Under the securities lending program in question, Wells Fargo would lend the securities it held as custodian out to brokers, who in turn provided collateral which Wells Fargo reinvested. The bank assured investors were safe “high-grade money market instruments” such as commercial paper or bank time deposits and CDs.
However, the plaintiffs argue that Wells Fargo invested in illiquid and risky instruments such as structured investment vehicles (SIVs) and mortgage-backed assets, and continued pursuing such an investment strategy even when it became clear that losses were likely. They also allege Wells Fargo had refused to disclose the losses or return the securities requested.
The plaintiffs accuse Wells Fargo of “systematic, intentional and unlawful conduct—including breaches of fiduciary duty, breaches of contract, and fraud—in a multibillion-dollar securities-lending program.”
Wells Fargo claims that the investments were safe to the best of its knowledge at the time, that the financial crisis of 2008 is to blame for any losses incurred, that the investors assumed some degree of risk and that the investors had stated: “they can survive the loss of the entire investment,” according to Wells Fargo attorney Bart Williams.
The case relates to the securities lending business Wells Fargo bought when it acquired Wachovia in 2008.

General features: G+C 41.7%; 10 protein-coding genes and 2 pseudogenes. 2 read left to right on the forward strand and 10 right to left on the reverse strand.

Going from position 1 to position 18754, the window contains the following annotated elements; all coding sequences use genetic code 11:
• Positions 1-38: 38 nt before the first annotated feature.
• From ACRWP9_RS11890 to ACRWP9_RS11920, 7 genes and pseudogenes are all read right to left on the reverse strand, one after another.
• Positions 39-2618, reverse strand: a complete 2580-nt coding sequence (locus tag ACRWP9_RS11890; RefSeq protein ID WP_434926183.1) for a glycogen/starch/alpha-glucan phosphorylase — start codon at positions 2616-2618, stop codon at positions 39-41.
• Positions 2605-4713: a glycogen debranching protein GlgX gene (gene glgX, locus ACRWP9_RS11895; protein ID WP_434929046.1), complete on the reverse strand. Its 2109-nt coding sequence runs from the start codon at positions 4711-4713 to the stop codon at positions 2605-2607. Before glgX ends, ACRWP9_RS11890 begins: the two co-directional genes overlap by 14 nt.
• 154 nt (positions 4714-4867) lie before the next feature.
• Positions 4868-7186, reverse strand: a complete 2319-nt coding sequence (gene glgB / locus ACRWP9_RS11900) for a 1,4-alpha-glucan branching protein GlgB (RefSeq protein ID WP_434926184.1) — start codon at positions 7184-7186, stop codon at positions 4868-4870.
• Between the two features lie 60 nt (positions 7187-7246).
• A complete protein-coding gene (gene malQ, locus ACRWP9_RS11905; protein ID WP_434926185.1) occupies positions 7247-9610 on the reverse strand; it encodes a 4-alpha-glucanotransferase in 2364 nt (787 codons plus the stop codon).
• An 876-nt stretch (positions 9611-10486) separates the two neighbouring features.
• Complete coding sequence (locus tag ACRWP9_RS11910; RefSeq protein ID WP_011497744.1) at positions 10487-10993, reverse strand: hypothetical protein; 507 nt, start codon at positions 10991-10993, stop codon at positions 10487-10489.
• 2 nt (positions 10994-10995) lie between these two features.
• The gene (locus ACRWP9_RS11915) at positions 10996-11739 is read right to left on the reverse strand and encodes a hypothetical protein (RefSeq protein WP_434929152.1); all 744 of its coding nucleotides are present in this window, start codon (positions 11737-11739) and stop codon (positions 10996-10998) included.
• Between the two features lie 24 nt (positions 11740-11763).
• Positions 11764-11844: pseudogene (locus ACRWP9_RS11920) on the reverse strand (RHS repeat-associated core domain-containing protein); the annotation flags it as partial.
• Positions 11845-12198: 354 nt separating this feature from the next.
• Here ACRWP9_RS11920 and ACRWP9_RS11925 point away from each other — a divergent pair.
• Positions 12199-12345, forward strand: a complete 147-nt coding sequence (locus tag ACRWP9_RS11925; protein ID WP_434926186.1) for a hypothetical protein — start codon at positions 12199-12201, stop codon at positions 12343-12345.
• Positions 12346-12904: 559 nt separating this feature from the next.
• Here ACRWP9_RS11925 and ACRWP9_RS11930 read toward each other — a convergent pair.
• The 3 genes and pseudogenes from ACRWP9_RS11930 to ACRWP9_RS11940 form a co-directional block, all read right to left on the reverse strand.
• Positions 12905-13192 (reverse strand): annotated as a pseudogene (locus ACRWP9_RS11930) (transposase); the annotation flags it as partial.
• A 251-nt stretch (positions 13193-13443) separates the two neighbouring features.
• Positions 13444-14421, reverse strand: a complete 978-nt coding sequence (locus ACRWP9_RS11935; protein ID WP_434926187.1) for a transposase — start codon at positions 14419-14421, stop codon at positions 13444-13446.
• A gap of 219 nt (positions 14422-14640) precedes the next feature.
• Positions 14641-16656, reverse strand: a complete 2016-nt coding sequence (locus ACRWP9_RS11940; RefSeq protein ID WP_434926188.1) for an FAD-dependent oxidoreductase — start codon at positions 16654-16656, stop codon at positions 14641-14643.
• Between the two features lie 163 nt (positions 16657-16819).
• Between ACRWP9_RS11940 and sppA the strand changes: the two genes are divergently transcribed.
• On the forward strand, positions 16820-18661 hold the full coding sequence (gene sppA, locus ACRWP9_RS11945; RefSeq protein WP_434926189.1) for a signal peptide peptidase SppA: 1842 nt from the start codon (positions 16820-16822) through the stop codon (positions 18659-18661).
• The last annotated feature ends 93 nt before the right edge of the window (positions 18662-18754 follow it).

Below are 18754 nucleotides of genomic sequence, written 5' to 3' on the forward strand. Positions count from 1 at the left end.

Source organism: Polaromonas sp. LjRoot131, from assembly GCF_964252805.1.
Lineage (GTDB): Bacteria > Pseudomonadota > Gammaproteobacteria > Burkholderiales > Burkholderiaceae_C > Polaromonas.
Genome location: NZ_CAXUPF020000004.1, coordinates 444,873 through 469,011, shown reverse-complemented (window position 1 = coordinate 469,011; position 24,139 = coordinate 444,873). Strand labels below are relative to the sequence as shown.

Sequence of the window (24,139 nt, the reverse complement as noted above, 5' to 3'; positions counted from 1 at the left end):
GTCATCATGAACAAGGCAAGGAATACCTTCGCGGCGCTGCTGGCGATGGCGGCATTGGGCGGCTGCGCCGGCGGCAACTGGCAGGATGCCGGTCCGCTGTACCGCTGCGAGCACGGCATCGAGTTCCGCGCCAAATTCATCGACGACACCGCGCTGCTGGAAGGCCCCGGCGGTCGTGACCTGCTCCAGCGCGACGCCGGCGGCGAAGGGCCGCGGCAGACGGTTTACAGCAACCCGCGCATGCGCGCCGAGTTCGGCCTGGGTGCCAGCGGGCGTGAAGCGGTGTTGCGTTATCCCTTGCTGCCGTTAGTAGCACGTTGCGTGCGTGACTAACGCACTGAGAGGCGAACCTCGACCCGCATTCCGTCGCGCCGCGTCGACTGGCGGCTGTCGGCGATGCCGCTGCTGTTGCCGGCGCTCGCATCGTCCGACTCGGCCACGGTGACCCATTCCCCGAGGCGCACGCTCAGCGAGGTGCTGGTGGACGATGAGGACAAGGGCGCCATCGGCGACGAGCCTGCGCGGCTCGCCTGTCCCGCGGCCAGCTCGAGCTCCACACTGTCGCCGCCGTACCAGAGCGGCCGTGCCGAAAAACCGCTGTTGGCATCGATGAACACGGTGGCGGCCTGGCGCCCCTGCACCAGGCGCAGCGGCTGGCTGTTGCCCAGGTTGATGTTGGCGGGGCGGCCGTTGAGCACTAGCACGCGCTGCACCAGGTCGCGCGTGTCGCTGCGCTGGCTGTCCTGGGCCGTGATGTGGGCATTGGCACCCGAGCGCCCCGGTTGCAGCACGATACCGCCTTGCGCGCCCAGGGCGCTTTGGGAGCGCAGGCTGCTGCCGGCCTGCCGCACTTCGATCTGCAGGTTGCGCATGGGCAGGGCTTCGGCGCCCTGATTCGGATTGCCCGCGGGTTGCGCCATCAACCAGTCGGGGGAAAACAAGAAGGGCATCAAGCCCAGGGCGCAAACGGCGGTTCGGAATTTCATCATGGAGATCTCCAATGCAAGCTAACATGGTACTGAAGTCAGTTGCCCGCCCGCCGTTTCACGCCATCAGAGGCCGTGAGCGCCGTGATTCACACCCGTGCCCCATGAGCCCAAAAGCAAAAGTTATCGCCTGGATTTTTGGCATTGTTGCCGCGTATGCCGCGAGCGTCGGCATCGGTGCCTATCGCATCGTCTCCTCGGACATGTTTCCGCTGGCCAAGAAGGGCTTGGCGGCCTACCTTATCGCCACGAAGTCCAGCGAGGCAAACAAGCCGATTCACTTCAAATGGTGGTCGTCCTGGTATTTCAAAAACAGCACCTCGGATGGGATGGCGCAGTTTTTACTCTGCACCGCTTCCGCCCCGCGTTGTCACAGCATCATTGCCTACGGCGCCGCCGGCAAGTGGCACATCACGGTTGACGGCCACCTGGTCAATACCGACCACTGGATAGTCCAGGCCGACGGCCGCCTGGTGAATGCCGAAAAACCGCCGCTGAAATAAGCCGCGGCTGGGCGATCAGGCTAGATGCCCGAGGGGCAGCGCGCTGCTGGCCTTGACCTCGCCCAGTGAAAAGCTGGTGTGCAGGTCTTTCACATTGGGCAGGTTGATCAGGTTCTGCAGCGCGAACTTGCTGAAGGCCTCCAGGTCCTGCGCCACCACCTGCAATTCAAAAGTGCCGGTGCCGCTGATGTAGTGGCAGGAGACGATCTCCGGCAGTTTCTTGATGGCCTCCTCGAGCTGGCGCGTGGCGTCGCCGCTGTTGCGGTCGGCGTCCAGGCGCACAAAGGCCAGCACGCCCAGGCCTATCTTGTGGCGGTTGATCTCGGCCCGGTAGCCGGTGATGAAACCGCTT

The court case, which is filed in Minnesota, is not the only one that Wells Fargo faces in the state; it has three pending cases, including a class action lawsuit with similar claims as well as a case from the Minnesota Life Insurance Company.
The case is part of the several litigious developments in securities lending in the continued aftermath of the 2008 financial crisis and the cash collateral reinvestment debacle.
In June, BNY Mellon reached a $34 million settlement with South Carolina relating to securities lending litigation. The South Carolina Treasurer, Curtis M. Loftis Jr., originally sued the bank in January 2011, complaining that it had failed to adhere to the investment guidelines under the securities lending agreement (SLA) relating to the state’s pension fund.
This litigation and others filed in recent years highlight the clients’ perceived risks of programs entered into before 2008 and the impact of the subsequent collapse of the sub-prime mortgage industry on securities lending.
Amidst the unwanted publicity for agent lenders surrounding these litigations since January 2011, many of them have not gone to trail. Out of several suits, four of them were settled, two were dismissed and two cases resulted in the bank paying up, indicating a willingness of client and provider to reach settlement in the aftermath of losses on programs post-2008. As part of the latest settlement between BNY Mellon and South Carolina, the custodian bank secured the client’s commitment for securities lending, and potentially foreign exchange in a new 10-year custody contract.